Climate & High Impact Weather Science Highlights
Extreme windstorms can have huge socioeconomic impacts. The strong winds associated with extreme windstorms can lead to substantial loss of life and damage to national infrastructure like roads and powerlines.
The National Centre for Atmospheric Science is leading substantial research activity into understanding extreme windstorms and their impacts, including international observational campaigns, high-resolution computer models, and risk management for insurance, oil and gas companies.
Our scientists have led and contributed to international field campaigns looking at how extreme windstorms develop. During the DIAMET campaign, the FAAM aircraft made the first aircraft observations of a Sting Jet, an area of extremely strong winds embedded within Storm Friedhelm. This intense storm left 150,000 Scottish homes without power in 2011.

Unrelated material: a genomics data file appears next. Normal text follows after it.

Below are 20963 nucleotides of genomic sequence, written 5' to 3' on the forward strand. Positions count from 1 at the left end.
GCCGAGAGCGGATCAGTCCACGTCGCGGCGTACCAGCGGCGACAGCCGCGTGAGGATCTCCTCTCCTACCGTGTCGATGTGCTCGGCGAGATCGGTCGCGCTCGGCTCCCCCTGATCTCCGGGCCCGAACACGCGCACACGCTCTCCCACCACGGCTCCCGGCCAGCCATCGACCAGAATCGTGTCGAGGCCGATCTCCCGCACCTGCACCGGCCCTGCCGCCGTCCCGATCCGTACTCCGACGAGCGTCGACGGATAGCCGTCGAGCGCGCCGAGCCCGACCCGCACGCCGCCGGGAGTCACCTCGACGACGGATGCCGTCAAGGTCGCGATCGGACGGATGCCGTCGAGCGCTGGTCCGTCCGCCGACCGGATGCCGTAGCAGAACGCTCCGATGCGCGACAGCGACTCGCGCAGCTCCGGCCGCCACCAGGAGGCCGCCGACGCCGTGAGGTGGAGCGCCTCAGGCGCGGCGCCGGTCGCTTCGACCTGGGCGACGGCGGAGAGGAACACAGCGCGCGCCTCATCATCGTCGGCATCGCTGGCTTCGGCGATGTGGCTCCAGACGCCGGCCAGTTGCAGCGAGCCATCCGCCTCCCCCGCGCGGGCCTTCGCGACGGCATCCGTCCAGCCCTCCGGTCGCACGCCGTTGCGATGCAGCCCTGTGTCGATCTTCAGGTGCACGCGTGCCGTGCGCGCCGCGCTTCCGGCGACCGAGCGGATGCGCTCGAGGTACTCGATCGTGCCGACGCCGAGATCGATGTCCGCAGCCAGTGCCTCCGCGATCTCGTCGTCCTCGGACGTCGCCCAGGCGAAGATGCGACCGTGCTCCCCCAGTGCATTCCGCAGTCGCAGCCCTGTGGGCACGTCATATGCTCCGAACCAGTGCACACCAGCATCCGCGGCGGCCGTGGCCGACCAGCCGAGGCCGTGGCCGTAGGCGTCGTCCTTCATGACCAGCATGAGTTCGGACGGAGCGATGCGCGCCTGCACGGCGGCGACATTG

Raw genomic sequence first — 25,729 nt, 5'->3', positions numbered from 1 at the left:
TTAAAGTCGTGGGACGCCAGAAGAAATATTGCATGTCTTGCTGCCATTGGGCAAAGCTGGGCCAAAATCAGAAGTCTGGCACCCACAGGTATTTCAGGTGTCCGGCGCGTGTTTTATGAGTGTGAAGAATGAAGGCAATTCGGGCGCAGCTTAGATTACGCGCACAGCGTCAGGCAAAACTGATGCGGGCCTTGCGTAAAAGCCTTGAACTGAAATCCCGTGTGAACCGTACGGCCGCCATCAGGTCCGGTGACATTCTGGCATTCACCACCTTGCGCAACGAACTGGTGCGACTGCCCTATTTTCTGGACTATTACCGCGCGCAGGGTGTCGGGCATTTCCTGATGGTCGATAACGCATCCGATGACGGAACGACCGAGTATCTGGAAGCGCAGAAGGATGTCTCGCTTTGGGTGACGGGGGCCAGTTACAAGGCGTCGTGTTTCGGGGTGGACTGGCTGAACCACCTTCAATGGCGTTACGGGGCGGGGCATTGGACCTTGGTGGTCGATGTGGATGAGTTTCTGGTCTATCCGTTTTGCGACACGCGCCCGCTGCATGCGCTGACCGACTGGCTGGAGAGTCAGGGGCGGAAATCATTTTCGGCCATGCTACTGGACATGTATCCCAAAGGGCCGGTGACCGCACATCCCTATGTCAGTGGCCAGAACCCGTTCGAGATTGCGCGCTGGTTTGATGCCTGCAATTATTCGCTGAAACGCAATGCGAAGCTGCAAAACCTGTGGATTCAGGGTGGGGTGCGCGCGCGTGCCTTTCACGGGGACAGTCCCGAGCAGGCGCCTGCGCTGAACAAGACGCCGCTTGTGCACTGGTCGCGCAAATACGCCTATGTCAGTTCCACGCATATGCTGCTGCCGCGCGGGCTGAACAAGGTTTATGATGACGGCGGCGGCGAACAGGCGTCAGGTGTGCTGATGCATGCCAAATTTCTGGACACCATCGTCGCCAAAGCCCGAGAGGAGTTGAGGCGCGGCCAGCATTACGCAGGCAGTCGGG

In partnership with the Met Office, the NCAS high-resolution modelling programme has been leading the development of high-resolution global climate models to better understand how extreme weather might respond to climate change.
Using these models will allow scientists to more robustly address questions such as how will extreme windstorms and processes such as Sting Jets change in a warmer climate?
Our investigations into extreme windstorms is being applied in industry to improve assessments of windstorm risk. We have been working with companies such as BP to understand the risks and improve the resilience of offshore infrastructure in the North Sea.
Through collaboration with partners such as AON Benfield, NCAS has been improving our understanding of how windstorms cluster in time, which can lead to substantially increased insurance risks.